Chattanooga gang member waives hearing; remains in jail

Chattanooga gang member waives hearing; remains in jail

September 3rd, 2013 by Beth Burger in Local - Breaking News

This is a file photo of Jumoke Johnson Jr. while in school.

This is a file photo of Jumoke Johnson...

Photo by Staff File Photo /Times Free Press.

A 19-year-old Chattanooga man who waived a federal detention hearing in U.S. Magistrate Judge William Carter's courtroom this morning and remains in custody after he was told he had new charges coming in state court.

Jumoke Johnson Jr., 19, who has been documented as a leader in the Rollin' 60s Crips by Chattanooga police, was already facing charges in state court for three counts of reselling drugs, one count of possessing drug paraphernalia, one count of possessing a firearm during the commission of a crime and one count of tampering with evidence.

A total of 30 grams of crack cocaine was found where Johnson was sitting in the back of a police car. More drugs were found inside a house where Johnson and other men were arrested.

Johnson had posted bond on those charges. Prosecutors decided to file a federal charge stemming from the same July 17 incident for possession of crack cocaine for resale. Johnson was arrested by the U.S. Marshals on campus at Middle Tennessee State University where his girlfriend is a student, according to authorities.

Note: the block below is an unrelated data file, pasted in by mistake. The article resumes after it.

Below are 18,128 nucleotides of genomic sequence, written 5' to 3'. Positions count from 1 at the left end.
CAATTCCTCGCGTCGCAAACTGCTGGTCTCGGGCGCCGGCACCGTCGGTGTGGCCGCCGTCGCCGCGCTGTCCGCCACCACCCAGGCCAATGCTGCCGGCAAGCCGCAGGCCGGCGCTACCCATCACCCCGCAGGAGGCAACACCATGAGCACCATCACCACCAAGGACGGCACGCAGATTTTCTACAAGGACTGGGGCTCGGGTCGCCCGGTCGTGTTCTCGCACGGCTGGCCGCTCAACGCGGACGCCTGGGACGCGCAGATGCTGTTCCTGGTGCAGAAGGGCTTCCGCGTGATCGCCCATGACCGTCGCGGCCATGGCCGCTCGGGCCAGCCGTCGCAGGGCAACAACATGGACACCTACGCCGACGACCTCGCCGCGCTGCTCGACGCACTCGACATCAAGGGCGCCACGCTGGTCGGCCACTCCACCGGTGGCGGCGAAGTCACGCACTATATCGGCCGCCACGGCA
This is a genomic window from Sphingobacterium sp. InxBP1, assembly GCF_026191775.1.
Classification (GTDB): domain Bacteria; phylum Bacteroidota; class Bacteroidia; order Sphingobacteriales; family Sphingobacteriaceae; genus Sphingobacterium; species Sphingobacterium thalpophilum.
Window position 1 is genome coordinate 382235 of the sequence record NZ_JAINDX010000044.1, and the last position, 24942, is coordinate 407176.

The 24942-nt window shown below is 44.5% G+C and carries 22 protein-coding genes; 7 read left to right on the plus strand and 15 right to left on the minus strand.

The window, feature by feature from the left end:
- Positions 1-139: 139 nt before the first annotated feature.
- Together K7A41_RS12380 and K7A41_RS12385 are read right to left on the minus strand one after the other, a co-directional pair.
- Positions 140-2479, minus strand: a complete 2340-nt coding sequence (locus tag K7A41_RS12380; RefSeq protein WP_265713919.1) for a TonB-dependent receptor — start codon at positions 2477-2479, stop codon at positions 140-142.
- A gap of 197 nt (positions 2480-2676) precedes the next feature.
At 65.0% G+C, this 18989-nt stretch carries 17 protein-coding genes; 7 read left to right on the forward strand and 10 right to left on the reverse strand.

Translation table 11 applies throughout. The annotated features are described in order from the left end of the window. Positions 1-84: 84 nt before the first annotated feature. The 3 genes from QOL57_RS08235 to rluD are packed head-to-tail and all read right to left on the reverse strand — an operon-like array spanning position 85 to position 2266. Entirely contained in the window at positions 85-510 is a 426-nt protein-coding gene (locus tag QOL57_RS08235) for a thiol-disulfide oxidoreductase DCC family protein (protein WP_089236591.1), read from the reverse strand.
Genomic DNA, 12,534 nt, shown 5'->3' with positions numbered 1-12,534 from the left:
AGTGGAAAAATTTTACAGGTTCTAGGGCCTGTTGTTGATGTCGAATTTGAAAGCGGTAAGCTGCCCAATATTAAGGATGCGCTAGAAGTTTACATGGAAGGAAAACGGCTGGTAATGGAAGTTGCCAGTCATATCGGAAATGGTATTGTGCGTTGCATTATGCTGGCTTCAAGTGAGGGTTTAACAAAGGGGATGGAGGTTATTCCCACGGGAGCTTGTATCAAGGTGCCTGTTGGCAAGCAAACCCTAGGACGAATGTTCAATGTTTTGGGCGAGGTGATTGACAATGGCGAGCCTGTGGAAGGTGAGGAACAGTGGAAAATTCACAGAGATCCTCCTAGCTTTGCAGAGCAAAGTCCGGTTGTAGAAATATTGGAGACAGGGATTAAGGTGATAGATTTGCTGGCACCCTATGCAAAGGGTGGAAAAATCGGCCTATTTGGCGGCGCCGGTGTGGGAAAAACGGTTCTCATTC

Johnson, wearing shackles, shuffled into the courtroom this morning and gave a small wave to his grandmother who attended the hearing.

Myrlene Marsa, who works for the federal defender's office and represented Johnson, said Johnson could potentially file for a new hearing in the future.

Johnson was featured in a story in the Times Free Press last year as he worked to graduate from Brainerd High School. He was described as bright student and leader among his peers. As a result of the coverage, Johnson was given a college scholarship by a donor in the community to cover expenses not covered by financial aid.

Johnson was a student at Miles College for one semester before he returned home. The private school never returned phone calls seeking comment about Johnson's status with the college.